Marginal Utility: Charging Extra For Weight
On Samoa Airlines, weight makes a big difference. With small planes and passengers that tend to be large, Samoa Air has begun to charge passengers by the kilogram (42 cents a pound). They say that knowing weight beforehand lets them appropriately configure seating and calculate capacity. It facilitates land, labor and capital efficiency.
One British journalist disagrees. Saying, “The policy is a dehumanising, degrading and mechanistic approach to customer service,” he believes the decision is discriminatory. Its source, he claims is the unhappy fliers who sit next to very large people.
The Samoa Air pricing policy reflects the spread of obesity in the Pacific Islands. Among the world’s most overweight nations, Samoa has close to a 50% obesity rate (note that the data appears to date back to 1995). Wondering why, I discovered a Foreign Policy article that suggests the main reason is globalization. When the world arrived during WW II, it brought industrialization, processed food and a sedentary life style that transformed a traditional subsistance fishing economy.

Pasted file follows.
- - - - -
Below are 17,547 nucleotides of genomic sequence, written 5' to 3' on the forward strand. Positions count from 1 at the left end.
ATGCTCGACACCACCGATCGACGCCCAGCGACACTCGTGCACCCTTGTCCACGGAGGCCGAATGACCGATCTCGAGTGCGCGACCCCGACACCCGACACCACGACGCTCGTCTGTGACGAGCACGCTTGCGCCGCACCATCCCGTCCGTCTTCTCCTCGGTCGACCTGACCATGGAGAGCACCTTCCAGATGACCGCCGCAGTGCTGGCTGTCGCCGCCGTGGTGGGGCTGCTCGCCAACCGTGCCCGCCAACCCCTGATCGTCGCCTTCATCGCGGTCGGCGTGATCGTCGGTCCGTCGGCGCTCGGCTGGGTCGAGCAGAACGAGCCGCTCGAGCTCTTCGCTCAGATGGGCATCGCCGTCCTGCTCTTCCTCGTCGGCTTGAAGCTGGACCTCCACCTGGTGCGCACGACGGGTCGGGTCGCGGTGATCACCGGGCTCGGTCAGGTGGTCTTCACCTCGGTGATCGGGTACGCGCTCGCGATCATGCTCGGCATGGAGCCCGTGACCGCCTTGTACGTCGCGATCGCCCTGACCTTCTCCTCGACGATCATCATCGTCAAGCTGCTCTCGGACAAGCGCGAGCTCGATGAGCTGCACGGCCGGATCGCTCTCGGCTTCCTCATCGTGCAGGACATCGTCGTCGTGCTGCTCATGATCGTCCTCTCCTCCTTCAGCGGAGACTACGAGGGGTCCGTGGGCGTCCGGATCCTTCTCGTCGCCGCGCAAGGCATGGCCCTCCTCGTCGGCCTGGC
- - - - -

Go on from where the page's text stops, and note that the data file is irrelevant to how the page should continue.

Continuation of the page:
Looking at the following map, you can see which nations have the most overweight populations.
In a recent econlife post, we looked at airlines’ pricing policies. Food, baggage, reservation switches, aisle seats and now weight are all examples of the extras for which we can pay if we decide their marginal utility is worth it.
This youtube news report is a good firsthand look at Samoa Air and Samoans’ reaction to the weight policy.
Sources and Resources: For more about Samoa Airlines’ new fare policy, this Washington Post article provided the detail while this Guardian column presented the opposing view. Perhaps, though, the real issue is obesity which you can read more about here in Foreign Policy and here at the IASO website.